It seems to be a constant cycle: New technological developments go from specialized and unique to ubiquitous. As that happens, the laws meant to govern these advancements often lag far behind, desperately trying to catch up to the realities of the new discoveries, many of which present unique legal challenges that our laws have never dealt with before.
We have seen it before with things like Pokemon games, infotainment systems in cars, social media, and self-driving cars. More and more, the use of drones is pervading our everyday life, to the point that the online retailer Amazon has now begun experimenting with package delivery by drone.
Drone Usage and Injuries are Everywhere
When we think of drone safety, we often think of terrorism—that is, trying to prevent the use of drones to carry out terrorist attacks. That is a valid and important concern, but in day to day life, the risk that drones present is more likely to come in the form of personal injury. The legal issues that arise from drone accidents vary from fully tested legal fields to brand new ones.
A variety of different accidents and injuries have been caused by drones. In many cases, injuries result from poor or sloppy piloting of drones, resulting in them crashing into individuals or into crowds of bystanders. In one instance, an individual had the tip of his nose cut off when a drone crashed into his face. In another, a drone being used to photograph an Australian athlete injured the athlete when it collided with him. In 2013, a drone taking video and photographs was flown into a crowd, injuring people.
These are minor incidents compared with the many close calls that drones have had that could have caused catastrophic injury and death. For example, a drone in 2014 almost collided with an Airbus at London’s Heathrow airport. Drones also have been caught flying too close to news helicopters.
It is important to remember that wrongs such as invasion of privacy may also be caused by improper drone usage. Unauthorized photographing and usage of trademarks, people, or property can land drone operators in hot legal waters and give rise to serious liability.
The insurance industry has been alerted to drone issues and has started to take notice of coverage issues, should they be called to pay for injuries caused by a drone. Insurance coverage for individual users who may just be using their drones to take pictures of scenery, or just as a hobby, may not be widely available, but then, the risk of injury may not also be as large. You should always check to see if your homeowner’s policy includes or excludes any injury caused by drone operation.
Commercial drone operators create separate problems—any use of a drone to support a business function—requires certain types of licenses.
“Commercial” does not mean “big business”; a drone being used by a photography company to take wedding pictures or to do land surveying can be considered commercial use, even if those are small companies.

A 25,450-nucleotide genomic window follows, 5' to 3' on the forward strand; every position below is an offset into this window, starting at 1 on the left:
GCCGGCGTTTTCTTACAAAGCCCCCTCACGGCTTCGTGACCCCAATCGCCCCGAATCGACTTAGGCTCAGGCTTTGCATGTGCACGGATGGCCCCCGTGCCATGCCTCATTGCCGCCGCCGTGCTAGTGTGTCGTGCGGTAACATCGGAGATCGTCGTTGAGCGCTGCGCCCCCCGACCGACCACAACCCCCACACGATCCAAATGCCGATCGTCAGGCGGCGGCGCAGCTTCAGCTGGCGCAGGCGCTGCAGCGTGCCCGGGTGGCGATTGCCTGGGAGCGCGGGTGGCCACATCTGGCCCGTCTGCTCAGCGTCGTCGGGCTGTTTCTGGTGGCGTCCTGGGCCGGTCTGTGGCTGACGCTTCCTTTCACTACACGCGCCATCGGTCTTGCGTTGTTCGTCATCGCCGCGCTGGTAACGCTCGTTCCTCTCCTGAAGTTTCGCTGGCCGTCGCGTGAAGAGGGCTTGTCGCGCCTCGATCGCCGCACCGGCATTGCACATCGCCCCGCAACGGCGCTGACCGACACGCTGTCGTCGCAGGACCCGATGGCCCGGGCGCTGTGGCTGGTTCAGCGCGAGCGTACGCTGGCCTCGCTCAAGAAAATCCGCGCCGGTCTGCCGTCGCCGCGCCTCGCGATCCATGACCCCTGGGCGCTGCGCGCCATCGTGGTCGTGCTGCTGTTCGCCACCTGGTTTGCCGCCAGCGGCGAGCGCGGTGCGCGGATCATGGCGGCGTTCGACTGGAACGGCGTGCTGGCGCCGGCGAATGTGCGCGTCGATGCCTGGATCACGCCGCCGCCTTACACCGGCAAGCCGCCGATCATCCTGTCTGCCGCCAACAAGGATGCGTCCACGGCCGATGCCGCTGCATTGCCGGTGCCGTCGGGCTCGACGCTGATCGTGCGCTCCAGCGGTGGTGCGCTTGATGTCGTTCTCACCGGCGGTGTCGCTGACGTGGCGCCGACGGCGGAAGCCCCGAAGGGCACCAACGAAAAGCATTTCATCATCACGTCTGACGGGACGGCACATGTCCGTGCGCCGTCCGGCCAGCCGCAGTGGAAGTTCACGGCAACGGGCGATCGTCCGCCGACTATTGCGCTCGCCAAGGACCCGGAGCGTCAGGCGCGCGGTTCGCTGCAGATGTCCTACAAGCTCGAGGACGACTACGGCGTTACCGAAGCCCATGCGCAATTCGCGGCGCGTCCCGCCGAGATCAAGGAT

Safety Advice for Drone Owners and Operators
The Federal Aviation Administration (FAA) suggests that all companies that use drones, develop a comprehensive training program for any employee that will be operating them. There are even private companies that are offering drone training to users and individuals. Geofencing technology, which restricts drones from flying out of a certain, predefined area, should also be utilized. Electronic logging of a drone’s usage and flight pattern is suggested.
Of course, common sense should rule the day. Children should never be permitted to use drones without permission and supervision. Users should try to avoid flying drones over crowds. Do not fly drones in weather such as wind and rain, which could cause loss of signal or inability to control the drone. Always make sure your drone is maintained—for example, drones without protective coverings for the propellers should never be flown.
Larger companies with large warehouses may use drones indoors. Interestingly, the use of drones indoors is not regulated by the FAA. Given the closed quarters and the potential for signals from the operator to the drone to be blocked, the risk of a collision is even greater.
Drone Injuries Create Legal Issues
People injured by drones may have some difficult legal hurdles to overcome, especially with commercial drones. Many companies do not own, but rather lease drones, leading to liability questions over who may be liable after an injury.
Like a vehicle, drones can be negligently operated by a driver or pilot, but they can also have a defect that causes an injury. Figuring out whether the operator or the maker of the drone has liability can be difficult.
Unlike cars, which companies tend to get repaired and put back into service, drones may be more likely to be trashed if they are broken, leading to destruction of vital evidence that a victim may need to prove a case. Although software is available, the drones themselves do not have the computer systems that cars have, which can disclose where the drone has been or how it was flown.
Drones create unique legal issues that call into play a number of traditional personal injury issues. If you are injured by any type of negligence, or improper usage of any device, contact Brill & Rinaldi today about a free consultation to discuss your case.